lift-drag So last week this post came across the AOPA news feed, and since my first cross country was this week, it was quite timely.  The ballooning gas prices are on everyone’s mind now, especially people with hobbies or businesses that depend on some form of engine.  Now, as a renter I don’t pay for fuel so I could conceivably rip around at full throttle or maneuvering speed if it’s bumpy and not worry about how much it’s costing me in fuel.  However, as one who likes his club, it’s planes and conserving what’s left of our environment for my child(ren), I do what I can regardless of how small the effort may seem.  About two weeks ago I downsized my truck for a commuter card with over twice the mileage.  It helps that I’ve been eyeing the new Mini Coopers since BMW brought them over to the US, and that we can always hook a trailer up to the other car should I need to haul a crippled bike.  In the end I guess all vehicles regardless of the number of wheels, terrestrial or aerial use should be chosen for their primary mission.  Ah the things we learn when we start taking on new skills, motorcycles made me a better driver and now the perspective of a pilot is creeping in elsewhere as well.  Enough rambling, on with the lesson.

If you haven’t just skipped ahead to the AOPA post yet, here’s how fuel economy works in a plane.  While flying you generate lift to keep you aloft, and a byproduct of that lift is induced drag.  The faster you go the less of that drag exists, as you can fly at a lower angle of attack (basically, how high the wings and nose point in the air).  There is a tradeoff though.  Parasitic drag increases the faster you go, unless I suppose your plane is two dimensional.  The chart above shows this curve, the scale for speed and drag can change, but the curves for induced and parasitic drag are always the same regardless of the plane.  This is a fixed ratio, which makes sense but isn’t always glaringly obvious, even to seasoned pilots.  L/D max is the point that both of those curves meet, which gives you the most efficient lift and best rate of climb (Vy), but leads to a slow ground speed and sluggish control inputs.  If you need to get somewhere for the least amount of fuel, and time is no object, that’s the speed to do it.  Pilots though, like drivers, hate poking around at speeds we don’t have, especially if it make the plane fly like it’s in molasses.  Well it turns out the L/D curve isn’t a full ellipse, it has a flat spot in it.  In that flat spot it seems you can glean almost a third more speed, for only a fifteen percent increase in drag.  That’s probably the best trade off in the whole curve.  The formula works out to 1.31 * Vy and will work for every single plane out there, since the drag ratios never change, just they’re relation to speed and drag.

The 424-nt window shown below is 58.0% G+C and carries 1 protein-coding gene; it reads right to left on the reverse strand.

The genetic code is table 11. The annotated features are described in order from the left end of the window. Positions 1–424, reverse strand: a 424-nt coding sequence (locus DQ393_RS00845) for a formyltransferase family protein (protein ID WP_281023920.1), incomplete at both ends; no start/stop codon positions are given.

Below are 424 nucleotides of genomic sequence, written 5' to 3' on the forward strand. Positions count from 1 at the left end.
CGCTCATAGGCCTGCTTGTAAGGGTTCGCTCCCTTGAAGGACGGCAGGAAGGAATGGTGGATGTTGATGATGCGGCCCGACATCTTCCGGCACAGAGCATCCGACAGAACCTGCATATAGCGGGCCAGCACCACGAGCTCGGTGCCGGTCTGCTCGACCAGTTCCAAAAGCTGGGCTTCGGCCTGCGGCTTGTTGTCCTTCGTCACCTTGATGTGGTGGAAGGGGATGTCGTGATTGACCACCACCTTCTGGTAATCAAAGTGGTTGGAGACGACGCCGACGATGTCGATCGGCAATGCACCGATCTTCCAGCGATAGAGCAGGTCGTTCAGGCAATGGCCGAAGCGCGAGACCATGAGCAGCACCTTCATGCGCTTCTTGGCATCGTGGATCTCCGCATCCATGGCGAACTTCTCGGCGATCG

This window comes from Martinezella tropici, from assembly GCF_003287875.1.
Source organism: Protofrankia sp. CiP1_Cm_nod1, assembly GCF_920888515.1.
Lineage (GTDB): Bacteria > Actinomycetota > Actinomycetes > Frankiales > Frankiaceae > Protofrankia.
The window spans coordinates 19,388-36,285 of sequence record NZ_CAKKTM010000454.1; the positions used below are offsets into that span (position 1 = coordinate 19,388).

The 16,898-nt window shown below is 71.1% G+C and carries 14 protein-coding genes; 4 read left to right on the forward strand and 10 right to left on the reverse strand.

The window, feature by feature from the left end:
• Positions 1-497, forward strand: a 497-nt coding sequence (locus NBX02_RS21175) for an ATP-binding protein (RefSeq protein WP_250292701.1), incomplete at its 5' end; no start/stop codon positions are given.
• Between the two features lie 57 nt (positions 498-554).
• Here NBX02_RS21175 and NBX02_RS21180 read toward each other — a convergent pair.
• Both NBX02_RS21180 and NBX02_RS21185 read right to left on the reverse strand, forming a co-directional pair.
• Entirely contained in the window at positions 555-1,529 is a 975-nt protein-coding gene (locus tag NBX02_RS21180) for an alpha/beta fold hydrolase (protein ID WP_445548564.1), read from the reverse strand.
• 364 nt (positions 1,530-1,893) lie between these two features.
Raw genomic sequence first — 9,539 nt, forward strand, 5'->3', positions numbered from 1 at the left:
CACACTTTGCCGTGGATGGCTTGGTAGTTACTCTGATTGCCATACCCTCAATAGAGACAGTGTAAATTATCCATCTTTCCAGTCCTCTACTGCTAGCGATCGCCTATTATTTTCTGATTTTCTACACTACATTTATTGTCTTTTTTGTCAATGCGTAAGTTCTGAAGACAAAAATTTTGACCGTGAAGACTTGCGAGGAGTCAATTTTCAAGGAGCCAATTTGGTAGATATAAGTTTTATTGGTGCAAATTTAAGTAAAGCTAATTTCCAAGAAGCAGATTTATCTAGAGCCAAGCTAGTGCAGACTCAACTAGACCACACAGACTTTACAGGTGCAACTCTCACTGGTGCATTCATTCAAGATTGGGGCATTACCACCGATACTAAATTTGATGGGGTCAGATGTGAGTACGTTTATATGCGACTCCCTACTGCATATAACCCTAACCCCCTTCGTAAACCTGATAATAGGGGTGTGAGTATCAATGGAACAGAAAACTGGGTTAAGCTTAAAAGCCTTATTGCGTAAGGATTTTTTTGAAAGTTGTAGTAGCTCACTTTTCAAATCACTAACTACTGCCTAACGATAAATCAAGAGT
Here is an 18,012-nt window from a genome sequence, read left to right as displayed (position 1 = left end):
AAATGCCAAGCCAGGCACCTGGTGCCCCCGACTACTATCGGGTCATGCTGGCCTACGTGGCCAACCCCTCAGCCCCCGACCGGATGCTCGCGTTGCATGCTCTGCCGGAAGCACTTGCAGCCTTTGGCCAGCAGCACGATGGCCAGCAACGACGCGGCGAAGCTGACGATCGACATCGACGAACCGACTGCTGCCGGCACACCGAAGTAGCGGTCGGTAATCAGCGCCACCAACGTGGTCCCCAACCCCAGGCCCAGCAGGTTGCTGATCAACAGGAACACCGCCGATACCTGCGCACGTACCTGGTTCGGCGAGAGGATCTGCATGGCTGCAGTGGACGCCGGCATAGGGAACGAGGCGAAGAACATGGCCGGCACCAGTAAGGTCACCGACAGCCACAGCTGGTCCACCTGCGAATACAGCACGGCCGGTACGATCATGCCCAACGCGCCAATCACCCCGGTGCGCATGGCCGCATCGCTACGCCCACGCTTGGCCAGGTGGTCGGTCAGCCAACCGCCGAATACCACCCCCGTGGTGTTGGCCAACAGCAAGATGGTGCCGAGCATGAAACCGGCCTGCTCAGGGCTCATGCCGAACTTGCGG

It also turns out, in the planes I fly, maneuvering speed with full tanks and the lightweights that my instructor and I are meet up nicely with this formula.  I won’t have to think much about it, clear air or not.  Now if only there were such an easy formula for my Mini.

September 1st, 2008 Posted by | Flying |